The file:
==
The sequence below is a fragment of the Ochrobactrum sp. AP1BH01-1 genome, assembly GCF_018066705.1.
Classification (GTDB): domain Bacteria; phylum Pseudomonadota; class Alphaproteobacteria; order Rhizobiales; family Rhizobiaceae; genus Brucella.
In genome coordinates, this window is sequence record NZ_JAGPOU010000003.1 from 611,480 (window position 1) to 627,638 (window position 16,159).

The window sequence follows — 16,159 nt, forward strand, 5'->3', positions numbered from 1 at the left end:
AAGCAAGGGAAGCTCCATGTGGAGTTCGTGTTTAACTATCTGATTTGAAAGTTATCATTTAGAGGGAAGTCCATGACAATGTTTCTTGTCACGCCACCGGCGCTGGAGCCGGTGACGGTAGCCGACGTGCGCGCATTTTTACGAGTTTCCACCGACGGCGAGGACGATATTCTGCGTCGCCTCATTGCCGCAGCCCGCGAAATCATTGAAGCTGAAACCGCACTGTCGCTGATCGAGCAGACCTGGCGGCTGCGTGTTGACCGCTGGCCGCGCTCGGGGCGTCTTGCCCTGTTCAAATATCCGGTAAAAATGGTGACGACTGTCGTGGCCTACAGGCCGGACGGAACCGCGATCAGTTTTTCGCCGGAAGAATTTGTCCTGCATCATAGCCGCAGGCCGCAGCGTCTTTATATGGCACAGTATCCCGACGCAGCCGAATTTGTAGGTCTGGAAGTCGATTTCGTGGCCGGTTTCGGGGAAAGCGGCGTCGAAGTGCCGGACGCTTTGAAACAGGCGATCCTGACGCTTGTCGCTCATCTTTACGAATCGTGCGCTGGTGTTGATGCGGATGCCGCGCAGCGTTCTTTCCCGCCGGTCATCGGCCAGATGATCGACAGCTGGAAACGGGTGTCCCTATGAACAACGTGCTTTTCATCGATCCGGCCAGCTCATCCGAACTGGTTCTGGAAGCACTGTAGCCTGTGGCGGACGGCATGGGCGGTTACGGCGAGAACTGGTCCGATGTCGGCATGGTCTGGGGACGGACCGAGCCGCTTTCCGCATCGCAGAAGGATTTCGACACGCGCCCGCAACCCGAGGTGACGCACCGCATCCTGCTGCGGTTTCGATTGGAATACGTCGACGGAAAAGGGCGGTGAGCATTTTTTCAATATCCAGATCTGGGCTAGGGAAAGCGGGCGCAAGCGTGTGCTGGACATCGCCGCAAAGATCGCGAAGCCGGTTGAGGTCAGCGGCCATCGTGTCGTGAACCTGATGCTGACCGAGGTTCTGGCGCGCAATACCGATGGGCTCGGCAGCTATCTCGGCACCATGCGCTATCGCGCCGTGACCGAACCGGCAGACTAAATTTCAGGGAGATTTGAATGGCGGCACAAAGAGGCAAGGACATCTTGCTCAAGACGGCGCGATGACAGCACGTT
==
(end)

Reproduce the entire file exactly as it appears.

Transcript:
The sequence below is a fragment of the Ochrobactrum sp. AP1BH01-1 genome, assembly GCF_018066705.1.
Classification (GTDB): domain Bacteria; phylum Pseudomonadota; class Alphaproteobacteria; order Rhizobiales; family Rhizobiaceae; genus Brucella.
In genome coordinates, this window is sequence record NZ_JAGPOU010000003.1 from 611,480 (window position 1) to 627,638 (window position 16,159).

The window sequence follows — 16,159 nt, forward strand, 5'->3', positions numbered from 1 at the left end:
AAGCAAGGGAAGCTCCATGTGGAGTTCGTGTTTAACTATCTGATTTGAAAGTTATCATTTAGAGGGAAGTCCATGACAATGTTTCTTGTCACGCCACCGGCGCTGGAGCCGGTGACGGTAGCCGACGTGCGCGCATTTTTACGAGTTTCCACCGACGGCGAGGACGATATTCTGCGTCGCCTCATTGCCGCAGCCCGCGAAATCATTGAAGCTGAAACCGCACTGTCGCTGATCGAGCAGACCTGGCGGCTGCGTGTTGACCGCTGGCCGCGCTCGGGGCGTCTTGCCCTGTTCAAATATCCGGTAAAAATGGTGACGACTGTCGTGGCCTACAGGCCGGACGGAACCGCGATCAGTTTTTCGCCGGAAGAATTTGTCCTGCATCATAGCCGCAGGCCGCAGCGTCTTTATATGGCACAGTATCCCGACGCAGCCGAATTTGTAGGTCTGGAAGTCGATTTCGTGGCCGGTTTCGGGGAAAGCGGCGTCGAAGTGCCGGACGCTTTGAAACAGGCGATCCTGACGCTTGTCGCTCATCTTTACGAATCGTGCGCTGGTGTTGATGCGGATGCCGCGCAGCGTTCTTTCCCGCCGGTCATCGGCCAGATGATCGACAGCTGGAAACGGGTGTCCCTATGAACAACGTGCTTTTCATCGATCCGGCCAGCTCATCCGAACTGGTTCTGGAAGCACTGTAGCCTGTGGCGGACGGCATGGGCGGTTACGGCGAGAACTGGTCCGATGTCGGCATGGTCTGGGGACGGACCGAGCCGCTTTCCGCATCGCAGAAGGATTTCGACACGCGCCCGCAACCCGAGGTGACGCACCGCATCCTGCTGCGGTTTCGATTGGAATACGTCGACGGAAAAGGGCGGTGAGCATTTTTTCAATATCCAGATCTGGGCTAGGGAAAGCGGGCGCAAGCGTGTGCTGGACATCGCCGCAAAGATCGCGAAGCCGGTTGAGGTCAGCGGCCATCGTGTCGTGAACCTGATGCTGACCGAGGTTCTGGCGCGCAATACCGATGGGCTCGGCAGCTATCTCGGCACCATGCGCTATCGCGCCGTGACCGAACCGGCAGACTAAATTTCAGGGAGATTTGAATGGCGGCACAAAGAGGCAAGGACATCTTGCTCAAGACGGCGCGATGACAGCACGTT